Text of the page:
The chicken bravado is a mere byproduct of the fact that Sasha has a torn ACL. We’re currently in a holding pattern. You will learn more next week. (as will I).
ACL is Acute Chicken Licker syndrome, right? Poor Sasha. 🙁
Acute Chicken Lover
So acute she loves to eat them? And I thought she just wanted to lick their feathers clean. Oh dear! 🙂
It is a trite, meaningless phrase, and of course, I’ve thought about how it is a bit of a command–“You have a good day or else.” But honestly, does anyone mean it that way? If people say, “Have a good day” to me, I simply say, “you, too.”
This is not something that upsets or offend me.
I just don’t think we’ve thought much about it, Merril. Increasing awareness can be so exhausting… Have a great day!
Wow, Janet, I say this all the time, probably out of habit but I mean it. I don’t think of it as offensive but as usual, you get me thinking about cultural differences. Thanks for enlightening me.
That’s so interesting, Kathy. In the many times I’ve now spent with you, I don’t think I’ve ever heard you say it. I wonder if I just tune it out? I was surprised too at the cultural distinctions with the phrase. Why Israel, after all? And, it looks likes there’ll be a generational divide with it in Australia. All fascinating stuff for the mill (grist, as it were). Take care (that’s another one! Oh dear. I do mean it though).
I say it especially to someone who looks like they aren’t having a nice day and need someone to say something nice and positive to them. Some people work so,hard and customers can be nasty–also I find when I go to the Sr. At the VA–the people thatman the desks don’t look very happy and I have seen patients acting horrible–so if I can be nice I will
Shoudl say Dr not Sr
I’m curious about the reactions you’ve gotten. It’s such a nice gesture, and certainly a great intention. I’m wondering how it’s received. ?? I’m reminded of a story I heard during my extensive (ahem: Wikipedia) research about the judge who handed down the sentence to the convicted criminal and then ended with, “Have a nice day.”
I’ll admit it – I say it. But I also switch it up sometimes and wish people a lovely, stupendous, fantabulous, or even just a better day. And when people ask me “How are you?” in greeting, I’m just as apt to tell them that I’m MEAN & ORNERY & HARD TO GET ALONG WITH! (Mogaw for short) The insincerity comes when we act without intention, without thinking. If I wish you a nice day, it’s because I mean it, and I do “Hope you have a lovely day!”
You’ve never let your MOHGAW side come out that I can see. I’m feeling like I’m missing something quite spectacular. Is she kin to my inner bitch? I’m glad you stopped in, Cynthia.
I think it’s a habit phrase-one I don’t use…but then I’m about to get used to hearing, “No problem.” when I thank a young person.
Hi Terry. “No problem” is very similar to the Spanish “de nada” as a response to Thank you. (It translates to “for nothing”). Reminds me of the guests on NPR. I would love it if just one of them would, when thanked for being on the show, would respond with, “You’re welcome.” Instead, they all seem to be programmed to respond, “Thank you.” Always gives me a start. Thanks for joining our little band.
Shirley Hershey Showalter
Janet, you’ve proved again how much response this little phrase can evoke, especially when the biggest complaint about it is mindlessness. Evidently, most people have an opinion when forced to examine their minds. 🙂 Thanks for linking back to my post.
The cultural twist on this is very interesting, and one that is a natural fit for this blog. But even with that lens, one can see different things, depending on prior perceptions. If you love Americans, you can see optimism and vigor in the phrase. If you think Americans are thoughtless, shallow, and uninformed, well then, here you go. No wonder comedians riff on this theme.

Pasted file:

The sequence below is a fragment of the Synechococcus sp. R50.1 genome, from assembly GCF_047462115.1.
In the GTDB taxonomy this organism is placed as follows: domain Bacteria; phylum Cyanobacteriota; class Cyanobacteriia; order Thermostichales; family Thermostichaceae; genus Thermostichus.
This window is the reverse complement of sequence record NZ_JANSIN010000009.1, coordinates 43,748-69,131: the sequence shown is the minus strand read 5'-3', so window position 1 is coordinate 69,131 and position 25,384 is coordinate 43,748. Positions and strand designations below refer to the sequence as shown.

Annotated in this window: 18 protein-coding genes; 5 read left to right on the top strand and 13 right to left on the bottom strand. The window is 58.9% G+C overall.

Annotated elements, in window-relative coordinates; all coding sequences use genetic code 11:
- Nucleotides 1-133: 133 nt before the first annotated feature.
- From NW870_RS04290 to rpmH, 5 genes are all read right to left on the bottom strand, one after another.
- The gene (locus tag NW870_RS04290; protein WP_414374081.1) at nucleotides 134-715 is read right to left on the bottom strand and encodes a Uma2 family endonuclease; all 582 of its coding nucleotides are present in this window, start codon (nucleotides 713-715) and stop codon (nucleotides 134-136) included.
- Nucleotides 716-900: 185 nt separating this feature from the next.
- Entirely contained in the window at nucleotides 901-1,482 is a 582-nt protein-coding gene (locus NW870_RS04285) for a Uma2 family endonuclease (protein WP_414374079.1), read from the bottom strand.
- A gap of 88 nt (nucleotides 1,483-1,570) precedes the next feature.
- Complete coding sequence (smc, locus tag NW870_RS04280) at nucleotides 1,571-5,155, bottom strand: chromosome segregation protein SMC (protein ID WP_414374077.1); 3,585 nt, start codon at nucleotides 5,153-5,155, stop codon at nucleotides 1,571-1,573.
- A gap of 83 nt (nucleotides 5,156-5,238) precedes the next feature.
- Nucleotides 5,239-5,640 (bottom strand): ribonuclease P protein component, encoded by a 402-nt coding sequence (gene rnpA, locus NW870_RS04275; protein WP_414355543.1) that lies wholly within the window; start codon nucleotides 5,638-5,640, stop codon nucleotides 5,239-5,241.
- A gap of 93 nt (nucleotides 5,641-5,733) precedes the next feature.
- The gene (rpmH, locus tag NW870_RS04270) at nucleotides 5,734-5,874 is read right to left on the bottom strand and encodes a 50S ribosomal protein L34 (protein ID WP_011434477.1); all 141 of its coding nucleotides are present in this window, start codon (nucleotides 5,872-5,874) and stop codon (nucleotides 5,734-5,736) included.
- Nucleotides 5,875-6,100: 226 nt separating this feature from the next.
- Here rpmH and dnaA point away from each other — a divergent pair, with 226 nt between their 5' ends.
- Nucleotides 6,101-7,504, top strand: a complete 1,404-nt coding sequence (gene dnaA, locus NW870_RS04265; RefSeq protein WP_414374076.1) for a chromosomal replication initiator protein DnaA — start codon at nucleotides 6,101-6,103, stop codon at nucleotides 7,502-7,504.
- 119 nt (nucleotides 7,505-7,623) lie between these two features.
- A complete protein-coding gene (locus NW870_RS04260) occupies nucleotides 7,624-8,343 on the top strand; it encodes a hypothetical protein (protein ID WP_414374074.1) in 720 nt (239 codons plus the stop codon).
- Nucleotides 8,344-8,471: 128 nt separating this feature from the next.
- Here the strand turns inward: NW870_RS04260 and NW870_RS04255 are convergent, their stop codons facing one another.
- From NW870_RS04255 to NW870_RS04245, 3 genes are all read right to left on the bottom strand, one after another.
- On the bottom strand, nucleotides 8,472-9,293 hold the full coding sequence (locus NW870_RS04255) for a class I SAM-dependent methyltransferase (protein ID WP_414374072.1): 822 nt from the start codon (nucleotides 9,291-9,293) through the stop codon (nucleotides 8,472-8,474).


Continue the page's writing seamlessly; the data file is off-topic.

Hi Shirley. Thanks for taking time from your semester in Minnesota to weigh in here. I’m still curious though: did my explanation jive with your expectation?
Shirley Hershey Showalter
I can’t remember what I thought a few weeks ago, but I did expect that you would be influenced by your time abroad and that your response would be humorous. Always a good bet when you are the writer!
I consider it a bit trite. Not inviting a response. When I lived in Israel I never once heard an Israeli use the expression. Instead they said, “Have a good day.”
Hi Susan, I’m not sure I see much difference in Have a good day and Have a nice day. Just yesterday, I got “Have a great weekend.” I liked that, actually. I thought, “By golly; I think I will.” I guess I’m taking it less and less seriously as time goes on. I just don’t initiate it. Is there a similar expression in Spanish?
Interesting . . . for whatever reasons, I’ve never found this phrase the least bit offensive, nor has it occurred to me when I’ve used it myself that it might be perceived that way by others. I’ve always viewed it as a simple (albeit shallow) pleasantry, perhaps akin to “take care!” I will undoubtedly think of it differently after reading this.
For what it’s worth, I think I actually prefer “have a nice day” to certain other things, precisely because it demands so little of me. I know it obligates me to nothing other than perhaps a simple “you as well.” This is infinitely preferable to the cashier who puts me on the spot by asking more open-ended questions, like “how’s your day going?” or “you having a nice Sunday so far?” Then, I feel obliged to do one of two things I don’t feel like doing — either (a) giving a shallow, meaningless, obligatory response, such as “great!”, or (b) explaining how my day is actually going, which isn’t always “great,” and which I seldom feel like doing with complete strangers at checkout stands. (Yes, I know that sounds curmudgeonly, lol)
You’ve raised a very interesting angle here, Tim. I’d not thought of the responsibility angle in this before (and that’s usually the first thing I clang to). I think, actually, I’d welcome a sales clerk asking a more open ended question of me. I think. Maybe I’d just welcome the creativity of it. Cheers.